Sequel to the international best-seller "Inkheart," "Inkspell," by Cornelia Funke is an amazing adventure which sweeps the reader off their feet and brings them to the fantastical Inkworld where anything is possible! Feeling truly caught up in all the many characters' lives and caring about what happens to them, any person who reads this book, young or old, will find it impossible to put down and to stop thinking about! Even more action-packed than its precedent, "Inkspell" has an ending which leaves the reader extremely excited to start "Inkdeath," the third and final book in this wonderful trilogy, though sad to know that the ending will soon come. Humor, suspense, mystery, and a tiny bit of romance make this book unlike any other ever written!
Anonymous More than 1 year ago
I really enjoy reading this one for all of the interesting subjects and relationships that a formed in it. These books are all great in their own way, but you should definately read them for yourself to find out!
bookluver101HD More than 1 year ago
when u rate this book instead of 5 stars i would give it 10,000 stars it's just such a good book i had to take if everywhere with me i could'nt leave it behind!!!!!!!!!READ THIS BOOK NOW!!!!!!!!!!!!!!!!!!!!!!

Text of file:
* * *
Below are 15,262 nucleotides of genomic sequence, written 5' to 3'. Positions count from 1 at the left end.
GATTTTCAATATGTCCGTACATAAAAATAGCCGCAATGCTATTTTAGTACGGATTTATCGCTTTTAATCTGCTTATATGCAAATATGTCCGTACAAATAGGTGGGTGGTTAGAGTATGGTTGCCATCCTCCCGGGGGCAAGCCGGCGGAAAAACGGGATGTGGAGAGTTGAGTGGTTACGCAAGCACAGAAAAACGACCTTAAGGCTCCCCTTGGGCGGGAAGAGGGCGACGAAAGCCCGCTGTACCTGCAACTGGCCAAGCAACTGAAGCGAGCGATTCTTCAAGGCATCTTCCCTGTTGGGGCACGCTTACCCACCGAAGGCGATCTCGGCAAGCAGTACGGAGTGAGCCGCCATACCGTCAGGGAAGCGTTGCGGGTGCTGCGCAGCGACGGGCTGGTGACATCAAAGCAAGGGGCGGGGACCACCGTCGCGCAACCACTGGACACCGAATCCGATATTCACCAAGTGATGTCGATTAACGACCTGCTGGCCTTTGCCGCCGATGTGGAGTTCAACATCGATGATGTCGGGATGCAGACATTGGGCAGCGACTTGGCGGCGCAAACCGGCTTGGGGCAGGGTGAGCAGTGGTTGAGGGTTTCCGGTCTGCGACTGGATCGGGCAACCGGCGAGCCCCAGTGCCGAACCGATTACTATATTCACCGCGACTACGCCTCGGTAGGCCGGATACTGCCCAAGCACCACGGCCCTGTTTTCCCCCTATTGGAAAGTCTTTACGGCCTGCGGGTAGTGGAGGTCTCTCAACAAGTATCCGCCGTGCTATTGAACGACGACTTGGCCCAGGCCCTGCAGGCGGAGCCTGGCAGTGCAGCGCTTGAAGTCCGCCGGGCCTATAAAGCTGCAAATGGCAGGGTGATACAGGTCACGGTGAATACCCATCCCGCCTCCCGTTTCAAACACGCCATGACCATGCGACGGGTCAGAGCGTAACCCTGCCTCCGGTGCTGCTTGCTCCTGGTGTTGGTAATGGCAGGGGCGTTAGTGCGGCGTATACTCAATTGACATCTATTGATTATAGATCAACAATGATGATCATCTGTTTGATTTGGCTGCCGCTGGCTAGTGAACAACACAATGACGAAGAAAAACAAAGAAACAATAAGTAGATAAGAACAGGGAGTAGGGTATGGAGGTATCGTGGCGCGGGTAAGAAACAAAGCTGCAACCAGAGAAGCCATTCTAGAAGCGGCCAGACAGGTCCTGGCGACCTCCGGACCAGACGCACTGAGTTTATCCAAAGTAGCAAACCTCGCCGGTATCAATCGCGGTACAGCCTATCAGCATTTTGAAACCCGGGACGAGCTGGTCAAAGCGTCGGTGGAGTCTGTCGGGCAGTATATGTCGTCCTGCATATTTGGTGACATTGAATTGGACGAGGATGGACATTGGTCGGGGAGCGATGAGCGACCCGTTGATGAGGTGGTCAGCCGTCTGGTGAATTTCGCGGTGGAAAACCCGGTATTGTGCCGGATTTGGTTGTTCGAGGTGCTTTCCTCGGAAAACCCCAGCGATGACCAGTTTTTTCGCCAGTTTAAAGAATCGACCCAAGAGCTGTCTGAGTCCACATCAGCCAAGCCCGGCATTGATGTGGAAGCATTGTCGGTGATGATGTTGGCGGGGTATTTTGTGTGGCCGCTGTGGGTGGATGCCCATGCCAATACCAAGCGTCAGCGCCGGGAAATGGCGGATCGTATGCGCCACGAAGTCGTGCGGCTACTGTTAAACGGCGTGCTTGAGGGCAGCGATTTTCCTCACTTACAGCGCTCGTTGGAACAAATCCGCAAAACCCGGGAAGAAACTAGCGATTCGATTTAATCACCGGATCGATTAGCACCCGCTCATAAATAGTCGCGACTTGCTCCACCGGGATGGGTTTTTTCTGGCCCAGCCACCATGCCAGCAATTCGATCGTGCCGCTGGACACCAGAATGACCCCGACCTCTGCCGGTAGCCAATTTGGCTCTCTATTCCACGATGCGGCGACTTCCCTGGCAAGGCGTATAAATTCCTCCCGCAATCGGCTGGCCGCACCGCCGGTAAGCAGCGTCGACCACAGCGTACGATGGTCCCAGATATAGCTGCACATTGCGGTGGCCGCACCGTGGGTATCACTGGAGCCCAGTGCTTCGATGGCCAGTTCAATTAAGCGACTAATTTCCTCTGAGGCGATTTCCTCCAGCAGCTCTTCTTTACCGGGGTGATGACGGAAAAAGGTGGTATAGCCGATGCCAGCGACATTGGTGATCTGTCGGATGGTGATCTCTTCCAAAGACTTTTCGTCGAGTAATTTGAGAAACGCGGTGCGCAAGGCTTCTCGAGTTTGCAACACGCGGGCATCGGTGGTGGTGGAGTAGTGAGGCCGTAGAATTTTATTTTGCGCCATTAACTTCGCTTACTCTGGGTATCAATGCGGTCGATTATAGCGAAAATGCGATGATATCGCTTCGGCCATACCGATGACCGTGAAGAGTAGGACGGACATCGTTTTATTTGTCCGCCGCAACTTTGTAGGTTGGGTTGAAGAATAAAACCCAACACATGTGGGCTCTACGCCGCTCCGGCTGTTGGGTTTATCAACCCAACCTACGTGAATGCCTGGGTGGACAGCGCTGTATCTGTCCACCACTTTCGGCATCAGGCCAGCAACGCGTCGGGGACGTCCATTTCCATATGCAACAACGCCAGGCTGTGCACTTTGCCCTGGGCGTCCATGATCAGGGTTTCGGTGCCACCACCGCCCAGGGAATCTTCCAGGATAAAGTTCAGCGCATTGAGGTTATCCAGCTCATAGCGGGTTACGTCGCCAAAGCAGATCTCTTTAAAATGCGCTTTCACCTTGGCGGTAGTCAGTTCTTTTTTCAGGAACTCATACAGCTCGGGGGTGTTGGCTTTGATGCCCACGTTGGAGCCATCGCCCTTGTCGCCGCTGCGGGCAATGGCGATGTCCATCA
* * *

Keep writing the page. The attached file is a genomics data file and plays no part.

Hannah_Abbott More than 1 year ago
I actually like Inkspell better than Inkheart! I think it's because Meggie matured more and all the romance in the book. (Farid and Meggie was so cute!) The action was great and it was a good lengthy read. I can't wait to read Inkdeath!
Guest More than 1 year ago
I love this book! i cried when dustfinger died! this is such a cliff hanger! if i had three hands i'd give this book three thumbs up!
Anonymous More than 1 year ago
I love this book soooo much!! It's suspencefull, exicting, romantic, and funny!! I recommend it for kids 13+
BusyProfessional More than 1 year ago
Just read this a couple of years after reading Inkheart. What a great book! Kept me on the edge of my seat, and now Barnes and Noble's going to get my money because I can't wait to get the third book. Couldn't put it down. Highly recommended.
inkheartfan101 More than 1 year ago
I really enjoyed this book alo i still havent got ink death yet but i cant wait to get my hands on it!!!!!!!!!!!
Anonymous More than 1 year ago
I love this book so much I reread it. It is a awesome book because the main characters have magical powers and great personalities. I think Inkspell was well wtitten book and I enjoyed it very much. But I must admit, some parts got me confused. But it had a lot of adventure, and that's a good thing.
Anonymous More than 1 year ago
If you read Inkheart, you HAVE to read Inkspell. Fantastic book, really, really, good. Must have.
Anonymous More than 1 year ago
IT IS SO AWESOME THAT I COULD DIE.IT IS THE BEST BOOK IN THE WORLD.
Guest More than 1 year ago